The park in our neighborhood began its life as a water retention basin and still basically serves that purpose. The biking/walking path that runs around the perimeter is 0.75 miles long which gives you some idea how much of an area the park covers.   I suppose, as far as retention basins are concerned, this one could be considered fairly large for a village of this size and they have gone some way toward utilizing the area to its best advantage.

The path is populated mostly by walkers and joggers, although there are sometimes people on roller blades and bicycles. The local school uses it to run the kids around as part of their gym class, also giving them lessons in agility as they jump and swerve to avoid the goose poop.

There are tennis courts, a shelter and a children’s playground situated at the top of the basin and at the bottom is a lake with a fountain that I assume is there for aeration purposes. Apart from acting as a year-round  catch-all for the rainwater that runs off the surrounding area, the lake also plays host to an annual fishing contest run by the park district, although I haven’t seen too many fish in the water lately, other than the dead ones that can occasionally be found floating on the surface.

The water, brown and downright stinky especially in high summer, was never by any stretch of the imagination crystal clear, which is in itself rather ironic given the name of the park, but there was a time when, especially in the early evening, you could see fish leaping out of the water by their dozens.  The only reason they’d leap out now is to avoid the detritus that clings to the water’s edge. Garbage clean-up is evidently only done sporadically especially in those areas that are not directly involved in the grass-cutting process.

The village can do little to prevent the erosion of the shoreline, which I suppose is understandable since, when the rains prove particularly heavy and prolonged, the whole area floods. But it is particularly unfortunate with regard to the island in the middle of the lake, at one time large enough to support several pairs of nesting waterfowl, but which has now dwindled almost into oblivion, consigning almost all the plant life thereon to the mercy of the water.

There also used to be a bank of wild flowers and small trees that was allowed to grow along the upper slopes of one side of the basin. It was always such a pleasure to see them as I walked around the track but for some reason they’ve decided to do away with that feature and have mowed it flat along with the rest of the lower area which is mostly covered with grass, unless we have a sustained amount of flooding when it turns into a muddy mess.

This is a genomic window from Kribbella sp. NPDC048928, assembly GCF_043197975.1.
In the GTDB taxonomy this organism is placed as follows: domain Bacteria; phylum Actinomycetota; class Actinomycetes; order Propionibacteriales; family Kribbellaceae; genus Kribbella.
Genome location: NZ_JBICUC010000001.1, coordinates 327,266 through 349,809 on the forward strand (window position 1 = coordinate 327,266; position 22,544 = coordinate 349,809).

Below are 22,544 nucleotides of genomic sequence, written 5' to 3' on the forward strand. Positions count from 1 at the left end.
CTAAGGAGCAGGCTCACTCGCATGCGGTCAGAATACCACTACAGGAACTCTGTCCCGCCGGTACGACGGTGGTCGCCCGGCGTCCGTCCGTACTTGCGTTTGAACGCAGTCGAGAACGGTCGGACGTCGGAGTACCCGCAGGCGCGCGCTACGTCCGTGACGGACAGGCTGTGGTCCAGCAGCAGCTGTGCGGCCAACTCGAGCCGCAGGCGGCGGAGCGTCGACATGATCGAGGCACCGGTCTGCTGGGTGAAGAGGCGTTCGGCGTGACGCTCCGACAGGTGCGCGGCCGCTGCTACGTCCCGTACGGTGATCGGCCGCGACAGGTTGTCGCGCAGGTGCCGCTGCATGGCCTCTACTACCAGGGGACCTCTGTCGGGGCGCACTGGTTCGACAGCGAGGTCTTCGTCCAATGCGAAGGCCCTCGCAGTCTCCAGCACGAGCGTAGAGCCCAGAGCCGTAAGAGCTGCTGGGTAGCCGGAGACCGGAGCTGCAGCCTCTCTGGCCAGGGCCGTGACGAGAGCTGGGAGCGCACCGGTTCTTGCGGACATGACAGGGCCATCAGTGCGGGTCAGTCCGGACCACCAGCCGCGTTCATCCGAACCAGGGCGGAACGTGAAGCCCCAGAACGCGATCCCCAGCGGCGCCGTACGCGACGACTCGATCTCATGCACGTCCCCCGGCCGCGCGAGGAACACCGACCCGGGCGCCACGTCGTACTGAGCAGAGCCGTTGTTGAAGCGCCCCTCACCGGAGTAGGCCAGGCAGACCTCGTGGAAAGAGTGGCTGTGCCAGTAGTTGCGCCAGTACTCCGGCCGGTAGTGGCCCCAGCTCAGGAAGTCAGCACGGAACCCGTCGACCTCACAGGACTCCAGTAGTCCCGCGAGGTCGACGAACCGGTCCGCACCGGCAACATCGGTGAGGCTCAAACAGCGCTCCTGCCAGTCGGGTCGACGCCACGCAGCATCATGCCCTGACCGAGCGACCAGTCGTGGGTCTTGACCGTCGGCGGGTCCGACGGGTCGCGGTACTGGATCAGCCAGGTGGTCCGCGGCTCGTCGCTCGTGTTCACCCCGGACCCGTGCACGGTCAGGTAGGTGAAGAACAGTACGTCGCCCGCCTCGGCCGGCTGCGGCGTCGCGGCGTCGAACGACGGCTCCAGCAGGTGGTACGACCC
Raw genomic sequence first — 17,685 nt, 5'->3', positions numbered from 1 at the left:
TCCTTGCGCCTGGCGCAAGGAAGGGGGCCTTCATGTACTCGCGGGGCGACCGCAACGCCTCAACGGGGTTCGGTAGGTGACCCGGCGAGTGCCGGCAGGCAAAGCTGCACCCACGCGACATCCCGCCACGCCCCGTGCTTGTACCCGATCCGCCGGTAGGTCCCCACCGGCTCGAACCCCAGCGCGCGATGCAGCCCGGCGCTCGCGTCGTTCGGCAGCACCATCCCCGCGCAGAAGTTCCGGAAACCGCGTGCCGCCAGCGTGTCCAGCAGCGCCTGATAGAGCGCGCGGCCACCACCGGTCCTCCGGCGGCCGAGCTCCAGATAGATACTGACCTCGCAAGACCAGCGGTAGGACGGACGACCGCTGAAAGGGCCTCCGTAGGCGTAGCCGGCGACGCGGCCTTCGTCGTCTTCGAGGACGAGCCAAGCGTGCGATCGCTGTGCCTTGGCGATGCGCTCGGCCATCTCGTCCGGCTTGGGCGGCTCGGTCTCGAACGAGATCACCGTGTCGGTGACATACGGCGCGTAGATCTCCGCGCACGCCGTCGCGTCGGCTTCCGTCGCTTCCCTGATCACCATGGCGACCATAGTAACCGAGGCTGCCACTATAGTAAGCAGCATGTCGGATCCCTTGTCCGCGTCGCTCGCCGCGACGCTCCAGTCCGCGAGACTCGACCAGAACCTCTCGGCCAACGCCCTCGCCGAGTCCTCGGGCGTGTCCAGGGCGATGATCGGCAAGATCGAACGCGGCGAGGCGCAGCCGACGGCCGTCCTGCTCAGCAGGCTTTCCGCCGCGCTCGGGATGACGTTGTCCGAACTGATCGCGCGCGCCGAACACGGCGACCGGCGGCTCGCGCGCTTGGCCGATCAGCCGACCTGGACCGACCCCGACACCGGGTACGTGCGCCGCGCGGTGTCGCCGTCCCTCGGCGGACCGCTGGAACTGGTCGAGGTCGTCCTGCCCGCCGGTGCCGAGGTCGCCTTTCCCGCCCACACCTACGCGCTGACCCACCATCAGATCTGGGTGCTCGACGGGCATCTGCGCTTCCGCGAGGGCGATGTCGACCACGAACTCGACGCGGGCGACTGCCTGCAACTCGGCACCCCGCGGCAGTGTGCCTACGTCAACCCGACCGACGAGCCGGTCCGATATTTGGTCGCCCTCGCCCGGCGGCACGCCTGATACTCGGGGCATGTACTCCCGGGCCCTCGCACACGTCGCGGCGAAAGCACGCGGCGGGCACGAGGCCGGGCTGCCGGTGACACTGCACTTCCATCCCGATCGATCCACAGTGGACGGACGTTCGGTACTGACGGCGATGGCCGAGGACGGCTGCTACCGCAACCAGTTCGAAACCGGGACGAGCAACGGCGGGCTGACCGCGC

On one occasion, when the weather had been more than excessively wet, the flood waters filled the entire basin and surged across the sidewalk and over the road, threatening the houses on the other side of the street, the only time I ever remember this happening. A group of us got together and helped stack sandbags along the length of the park in order to slow the flow of water. When I look at the park now it absolutely amazes me how much water there must have been to fill that area. When the waters finally receded they left behind a lot of stranded fish, garbage and one little baby bunny that I found that hadn’t been able to make it out of the basin in time. It took a long time for the park to get back to anything like its normal state.

It also suffered an outbreak of avian botulism one summer.  It doesn’t matter how many signs you put up asking people not to feed the ducks & geese, they still do it. If only they realized how harmful it can be.  It encourages more waterfowl than our little lake can possibly sustain and the results can be catastrophic!  It broke my heart to walk around and see those poor things, paralyzed and  struggling to keep their heads up, some of them drowning in the water. I don’t know how many birds we lost that year. It was an awful thing to see.

But despite all its shortcomings, the park is ours and we’re lucky to have it.  It’s still capable of attracting a limited amount of wildlife including turtles, frogs and wading birds such as egrets and heron, the occasional cormorant and the usual gulls, geese and ducks.  It’s great for people who walk their dogs and in the winter it provides a super hill for sledding.